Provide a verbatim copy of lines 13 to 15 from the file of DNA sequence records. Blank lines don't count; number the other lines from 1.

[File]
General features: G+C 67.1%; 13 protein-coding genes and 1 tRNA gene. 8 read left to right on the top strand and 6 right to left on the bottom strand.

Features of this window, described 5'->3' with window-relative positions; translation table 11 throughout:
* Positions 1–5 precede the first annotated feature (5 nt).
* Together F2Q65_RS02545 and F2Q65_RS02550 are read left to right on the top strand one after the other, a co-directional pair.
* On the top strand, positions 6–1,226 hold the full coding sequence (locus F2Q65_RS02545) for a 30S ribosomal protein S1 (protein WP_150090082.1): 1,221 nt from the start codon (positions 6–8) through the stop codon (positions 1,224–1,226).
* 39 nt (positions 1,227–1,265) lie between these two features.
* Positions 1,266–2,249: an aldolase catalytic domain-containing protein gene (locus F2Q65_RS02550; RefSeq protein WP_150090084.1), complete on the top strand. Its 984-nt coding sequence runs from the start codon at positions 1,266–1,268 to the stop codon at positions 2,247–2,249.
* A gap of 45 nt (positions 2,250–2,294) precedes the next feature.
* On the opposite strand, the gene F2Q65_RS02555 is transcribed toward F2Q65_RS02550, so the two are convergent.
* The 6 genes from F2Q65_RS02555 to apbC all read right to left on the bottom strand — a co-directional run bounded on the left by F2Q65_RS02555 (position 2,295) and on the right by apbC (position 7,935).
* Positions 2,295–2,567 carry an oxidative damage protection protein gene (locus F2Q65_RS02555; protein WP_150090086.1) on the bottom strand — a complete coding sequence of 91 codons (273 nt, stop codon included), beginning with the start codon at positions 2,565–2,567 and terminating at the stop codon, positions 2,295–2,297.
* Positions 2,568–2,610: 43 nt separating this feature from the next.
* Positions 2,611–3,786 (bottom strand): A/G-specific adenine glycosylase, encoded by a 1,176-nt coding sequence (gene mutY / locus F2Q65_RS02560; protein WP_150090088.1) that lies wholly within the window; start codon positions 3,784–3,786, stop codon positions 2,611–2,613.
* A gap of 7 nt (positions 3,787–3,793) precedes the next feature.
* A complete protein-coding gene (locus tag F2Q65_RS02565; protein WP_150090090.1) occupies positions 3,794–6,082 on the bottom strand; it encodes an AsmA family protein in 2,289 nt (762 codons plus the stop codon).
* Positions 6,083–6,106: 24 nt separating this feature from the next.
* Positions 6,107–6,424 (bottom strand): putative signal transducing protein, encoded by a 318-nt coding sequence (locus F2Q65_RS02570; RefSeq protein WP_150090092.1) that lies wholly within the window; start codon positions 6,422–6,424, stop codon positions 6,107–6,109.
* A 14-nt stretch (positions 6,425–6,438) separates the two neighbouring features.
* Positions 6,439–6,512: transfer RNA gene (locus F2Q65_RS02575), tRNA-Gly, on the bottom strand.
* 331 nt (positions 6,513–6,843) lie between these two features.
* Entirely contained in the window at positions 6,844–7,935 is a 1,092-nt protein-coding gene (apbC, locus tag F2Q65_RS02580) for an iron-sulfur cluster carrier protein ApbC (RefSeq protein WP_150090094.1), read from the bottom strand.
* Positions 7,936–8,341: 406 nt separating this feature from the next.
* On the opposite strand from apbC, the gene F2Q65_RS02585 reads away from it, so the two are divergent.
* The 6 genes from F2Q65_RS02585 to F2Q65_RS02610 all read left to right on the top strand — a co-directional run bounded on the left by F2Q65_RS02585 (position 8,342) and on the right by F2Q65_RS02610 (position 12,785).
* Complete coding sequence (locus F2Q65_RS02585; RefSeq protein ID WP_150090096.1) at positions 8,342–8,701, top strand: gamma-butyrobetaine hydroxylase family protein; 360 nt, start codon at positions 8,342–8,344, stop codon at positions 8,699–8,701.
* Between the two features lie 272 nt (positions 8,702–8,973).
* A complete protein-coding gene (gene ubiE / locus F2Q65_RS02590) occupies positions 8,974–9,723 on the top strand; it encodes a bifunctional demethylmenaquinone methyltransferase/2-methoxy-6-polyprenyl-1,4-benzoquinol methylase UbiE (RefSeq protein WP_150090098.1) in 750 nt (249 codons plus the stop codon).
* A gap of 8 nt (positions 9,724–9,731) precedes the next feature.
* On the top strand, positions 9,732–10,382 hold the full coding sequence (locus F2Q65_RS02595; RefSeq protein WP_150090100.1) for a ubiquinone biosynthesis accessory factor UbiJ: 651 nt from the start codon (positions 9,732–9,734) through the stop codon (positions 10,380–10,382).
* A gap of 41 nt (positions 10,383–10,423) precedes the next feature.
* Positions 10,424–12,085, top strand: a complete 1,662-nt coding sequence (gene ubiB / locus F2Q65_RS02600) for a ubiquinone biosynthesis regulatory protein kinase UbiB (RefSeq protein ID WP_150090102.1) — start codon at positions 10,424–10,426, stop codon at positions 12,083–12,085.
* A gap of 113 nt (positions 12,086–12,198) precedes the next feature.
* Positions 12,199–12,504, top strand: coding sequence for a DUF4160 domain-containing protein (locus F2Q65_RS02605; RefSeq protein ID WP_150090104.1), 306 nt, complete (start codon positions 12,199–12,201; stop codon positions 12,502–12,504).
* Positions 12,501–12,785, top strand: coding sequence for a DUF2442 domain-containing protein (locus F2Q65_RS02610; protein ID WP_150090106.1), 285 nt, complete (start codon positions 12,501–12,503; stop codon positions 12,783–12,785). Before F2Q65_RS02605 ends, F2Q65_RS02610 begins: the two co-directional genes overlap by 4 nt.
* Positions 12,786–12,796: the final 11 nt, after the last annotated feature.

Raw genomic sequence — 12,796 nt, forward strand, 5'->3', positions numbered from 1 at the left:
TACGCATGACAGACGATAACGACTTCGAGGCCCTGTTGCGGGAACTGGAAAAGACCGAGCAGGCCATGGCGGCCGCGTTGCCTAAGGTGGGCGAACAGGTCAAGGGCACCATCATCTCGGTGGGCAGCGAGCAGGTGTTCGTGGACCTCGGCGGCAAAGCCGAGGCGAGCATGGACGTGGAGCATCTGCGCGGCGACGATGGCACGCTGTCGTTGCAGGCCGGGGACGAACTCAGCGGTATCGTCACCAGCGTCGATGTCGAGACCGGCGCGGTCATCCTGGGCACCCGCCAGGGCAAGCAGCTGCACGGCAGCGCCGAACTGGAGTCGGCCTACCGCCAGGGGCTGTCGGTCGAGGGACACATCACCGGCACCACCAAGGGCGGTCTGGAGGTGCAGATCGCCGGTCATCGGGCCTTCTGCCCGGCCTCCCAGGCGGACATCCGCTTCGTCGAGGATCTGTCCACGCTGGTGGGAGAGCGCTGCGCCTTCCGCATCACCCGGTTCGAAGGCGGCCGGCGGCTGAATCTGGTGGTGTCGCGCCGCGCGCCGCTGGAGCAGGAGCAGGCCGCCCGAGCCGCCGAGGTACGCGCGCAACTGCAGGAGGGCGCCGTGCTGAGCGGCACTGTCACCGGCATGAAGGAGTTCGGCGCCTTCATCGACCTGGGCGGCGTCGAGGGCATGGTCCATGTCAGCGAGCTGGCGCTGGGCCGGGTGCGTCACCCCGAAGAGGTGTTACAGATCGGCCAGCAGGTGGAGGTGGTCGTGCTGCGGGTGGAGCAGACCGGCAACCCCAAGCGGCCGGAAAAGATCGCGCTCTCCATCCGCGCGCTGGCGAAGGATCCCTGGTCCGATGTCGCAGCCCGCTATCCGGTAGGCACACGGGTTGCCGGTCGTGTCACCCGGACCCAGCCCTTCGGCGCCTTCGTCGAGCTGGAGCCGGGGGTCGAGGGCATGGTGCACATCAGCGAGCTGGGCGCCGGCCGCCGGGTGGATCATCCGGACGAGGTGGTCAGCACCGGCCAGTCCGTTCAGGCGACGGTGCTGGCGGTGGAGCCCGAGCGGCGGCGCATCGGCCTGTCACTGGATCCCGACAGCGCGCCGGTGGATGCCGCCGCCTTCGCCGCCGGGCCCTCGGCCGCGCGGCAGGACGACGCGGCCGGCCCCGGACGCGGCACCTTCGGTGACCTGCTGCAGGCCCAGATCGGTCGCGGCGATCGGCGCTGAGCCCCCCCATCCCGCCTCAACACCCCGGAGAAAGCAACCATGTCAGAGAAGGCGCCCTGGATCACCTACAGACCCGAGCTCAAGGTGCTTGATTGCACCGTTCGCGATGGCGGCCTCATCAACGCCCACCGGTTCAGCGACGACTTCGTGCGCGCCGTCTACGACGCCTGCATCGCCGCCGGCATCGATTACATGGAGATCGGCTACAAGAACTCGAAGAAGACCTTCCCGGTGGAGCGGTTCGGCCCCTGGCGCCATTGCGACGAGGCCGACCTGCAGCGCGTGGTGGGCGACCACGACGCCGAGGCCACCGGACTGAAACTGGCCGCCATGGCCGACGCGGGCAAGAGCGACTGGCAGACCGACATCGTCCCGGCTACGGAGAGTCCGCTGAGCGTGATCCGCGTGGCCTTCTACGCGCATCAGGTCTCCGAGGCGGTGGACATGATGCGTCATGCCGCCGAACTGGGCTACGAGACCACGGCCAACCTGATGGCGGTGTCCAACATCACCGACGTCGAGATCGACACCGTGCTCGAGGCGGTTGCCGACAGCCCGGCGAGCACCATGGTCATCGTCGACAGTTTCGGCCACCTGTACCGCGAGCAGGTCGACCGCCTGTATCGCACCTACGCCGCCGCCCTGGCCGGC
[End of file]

* Positions 2,611–3,786 (bottom strand): A/G-specific adenine glycosylase, encoded by a 1,176-nt coding sequence (gene mutY / locus F2Q65_RS02560; protein WP_150090088.1) that lies wholly within the window; start codon positions 3,784–3,786, stop codon positions 2,611–2,613.
* A gap of 7 nt (positions 3,787–3,793) precedes the next feature.
* A complete protein-coding gene (locus tag F2Q65_RS02565; protein WP_150090090.1) occupies positions 3,794–6,082 on the bottom strand; it encodes an AsmA family protein in 2,289 nt (762 codons plus the stop codon).